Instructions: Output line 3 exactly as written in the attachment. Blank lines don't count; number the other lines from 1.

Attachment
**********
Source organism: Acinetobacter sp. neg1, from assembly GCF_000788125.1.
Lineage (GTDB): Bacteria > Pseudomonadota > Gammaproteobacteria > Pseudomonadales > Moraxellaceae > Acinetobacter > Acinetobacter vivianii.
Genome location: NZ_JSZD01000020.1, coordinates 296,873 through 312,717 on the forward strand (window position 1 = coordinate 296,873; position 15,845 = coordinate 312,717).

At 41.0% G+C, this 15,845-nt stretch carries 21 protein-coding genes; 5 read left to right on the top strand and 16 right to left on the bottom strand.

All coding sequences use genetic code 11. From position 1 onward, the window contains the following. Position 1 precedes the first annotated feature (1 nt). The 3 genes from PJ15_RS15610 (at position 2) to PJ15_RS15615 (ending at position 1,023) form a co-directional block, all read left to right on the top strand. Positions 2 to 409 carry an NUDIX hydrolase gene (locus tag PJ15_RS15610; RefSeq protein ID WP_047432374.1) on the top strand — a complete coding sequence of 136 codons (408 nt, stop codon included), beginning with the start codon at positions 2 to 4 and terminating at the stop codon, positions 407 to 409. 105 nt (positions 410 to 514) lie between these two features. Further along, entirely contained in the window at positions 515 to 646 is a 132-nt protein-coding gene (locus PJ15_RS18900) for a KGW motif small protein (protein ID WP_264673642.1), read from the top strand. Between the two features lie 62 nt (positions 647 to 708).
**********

Genome location: NZ_JSZD01000020.1, coordinates 296,873 through 312,717 on the forward strand (window position 1 = coordinate 296,873; position 15,845 = coordinate 312,717).